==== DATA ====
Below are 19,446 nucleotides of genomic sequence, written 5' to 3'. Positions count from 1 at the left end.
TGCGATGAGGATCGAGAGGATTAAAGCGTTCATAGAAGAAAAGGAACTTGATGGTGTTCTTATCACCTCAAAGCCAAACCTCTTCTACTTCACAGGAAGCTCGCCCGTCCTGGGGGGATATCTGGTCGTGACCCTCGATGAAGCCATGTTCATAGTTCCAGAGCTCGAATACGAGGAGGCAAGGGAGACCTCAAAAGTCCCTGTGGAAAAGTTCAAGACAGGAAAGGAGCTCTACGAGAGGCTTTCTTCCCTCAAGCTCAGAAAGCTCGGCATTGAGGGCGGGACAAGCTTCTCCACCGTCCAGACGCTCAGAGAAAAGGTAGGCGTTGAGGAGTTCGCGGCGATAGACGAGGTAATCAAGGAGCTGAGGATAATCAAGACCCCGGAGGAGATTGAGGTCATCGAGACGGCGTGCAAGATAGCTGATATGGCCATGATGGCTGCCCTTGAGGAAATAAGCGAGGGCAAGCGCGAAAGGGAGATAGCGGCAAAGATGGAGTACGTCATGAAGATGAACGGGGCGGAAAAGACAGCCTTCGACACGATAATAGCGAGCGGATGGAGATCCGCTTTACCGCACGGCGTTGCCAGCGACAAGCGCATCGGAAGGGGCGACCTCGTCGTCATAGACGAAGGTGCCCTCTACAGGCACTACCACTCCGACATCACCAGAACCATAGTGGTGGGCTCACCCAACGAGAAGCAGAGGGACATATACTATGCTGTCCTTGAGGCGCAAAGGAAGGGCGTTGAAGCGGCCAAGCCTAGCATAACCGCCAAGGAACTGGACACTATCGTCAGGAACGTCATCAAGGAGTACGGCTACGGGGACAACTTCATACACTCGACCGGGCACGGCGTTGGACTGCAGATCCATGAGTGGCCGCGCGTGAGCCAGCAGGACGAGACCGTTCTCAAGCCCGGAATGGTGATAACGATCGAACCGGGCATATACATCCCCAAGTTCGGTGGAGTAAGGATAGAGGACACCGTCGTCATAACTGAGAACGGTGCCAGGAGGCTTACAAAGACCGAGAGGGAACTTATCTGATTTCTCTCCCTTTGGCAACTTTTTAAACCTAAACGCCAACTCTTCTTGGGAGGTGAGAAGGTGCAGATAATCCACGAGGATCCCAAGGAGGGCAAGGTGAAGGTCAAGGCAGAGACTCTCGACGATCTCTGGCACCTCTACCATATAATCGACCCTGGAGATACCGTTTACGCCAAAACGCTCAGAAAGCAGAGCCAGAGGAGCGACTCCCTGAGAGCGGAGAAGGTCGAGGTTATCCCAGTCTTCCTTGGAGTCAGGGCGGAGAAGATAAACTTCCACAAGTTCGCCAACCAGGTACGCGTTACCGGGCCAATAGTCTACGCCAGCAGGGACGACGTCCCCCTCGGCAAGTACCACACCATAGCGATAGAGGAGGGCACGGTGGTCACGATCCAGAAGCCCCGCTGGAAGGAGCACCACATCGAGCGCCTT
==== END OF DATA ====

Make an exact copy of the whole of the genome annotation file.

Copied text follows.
Below are 19,446 nucleotides of genomic sequence, written 5' to 3'. Positions count from 1 at the left end.
TGCGATGAGGATCGAGAGGATTAAAGCGTTCATAGAAGAAAAGGAACTTGATGGTGTTCTTATCACCTCAAAGCCAAACCTCTTCTACTTCACAGGAAGCTCGCCCGTCCTGGGGGGATATCTGGTCGTGACCCTCGATGAAGCCATGTTCATAGTTCCAGAGCTCGAATACGAGGAGGCAAGGGAGACCTCAAAAGTCCCTGTGGAAAAGTTCAAGACAGGAAAGGAGCTCTACGAGAGGCTTTCTTCCCTCAAGCTCAGAAAGCTCGGCATTGAGGGCGGGACAAGCTTCTCCACCGTCCAGACGCTCAGAGAAAAGGTAGGCGTTGAGGAGTTCGCGGCGATAGACGAGGTAATCAAGGAGCTGAGGATAATCAAGACCCCGGAGGAGATTGAGGTCATCGAGACGGCGTGCAAGATAGCTGATATGGCCATGATGGCTGCCCTTGAGGAAATAAGCGAGGGCAAGCGCGAAAGGGAGATAGCGGCAAAGATGGAGTACGTCATGAAGATGAACGGGGCGGAAAAGACAGCCTTCGACACGATAATAGCGAGCGGATGGAGATCCGCTTTACCGCACGGCGTTGCCAGCGACAAGCGCATCGGAAGGGGCGACCTCGTCGTCATAGACGAAGGTGCCCTCTACAGGCACTACCACTCCGACATCACCAGAACCATAGTGGTGGGCTCACCCAACGAGAAGCAGAGGGACATATACTATGCTGTCCTTGAGGCGCAAAGGAAGGGCGTTGAAGCGGCCAAGCCTAGCATAACCGCCAAGGAACTGGACACTATCGTCAGGAACGTCATCAAGGAGTACGGCTACGGGGACAACTTCATACACTCGACCGGGCACGGCGTTGGACTGCAGATCCATGAGTGGCCGCGCGTGAGCCAGCAGGACGAGACCGTTCTCAAGCCCGGAATGGTGATAACGATCGAACCGGGCATATACATCCCCAAGTTCGGTGGAGTAAGGATAGAGGACACCGTCGTCATAACTGAGAACGGTGCCAGGAGGCTTACAAAGACCGAGAGGGAACTTATCTGATTTCTCTCCCTTTGGCAACTTTTTAAACCTAAACGCCAACTCTTCTTGGGAGGTGAGAAGGTGCAGATAATCCACGAGGATCCCAAGGAGGGCAAGGTGAAGGTCAAGGCAGAGACTCTCGACGATCTCTGGCACCTCTACCATATAATCGACCCTGGAGATACCGTTTACGCCAAAACGCTCAGAAAGCAGAGCCAGAGGAGCGACTCCCTGAGAGCGGAGAAGGTCGAGGTTATCCCAGTCTTCCTTGGAGTCAGGGCGGAGAAGATAAACTTCCACAAGTTCGCCAACCAGGTACGCGTTACCGGGCCAATAGTCTACGCCAGCAGGGACGACGTCCCCCTCGGCAAGTACCACACCATAGCGATAGAGGAGGGCACGGTGGTCACGATCCAGAAGCCCCGCTGGAAGGAGCACCACATCGAGCGCCTT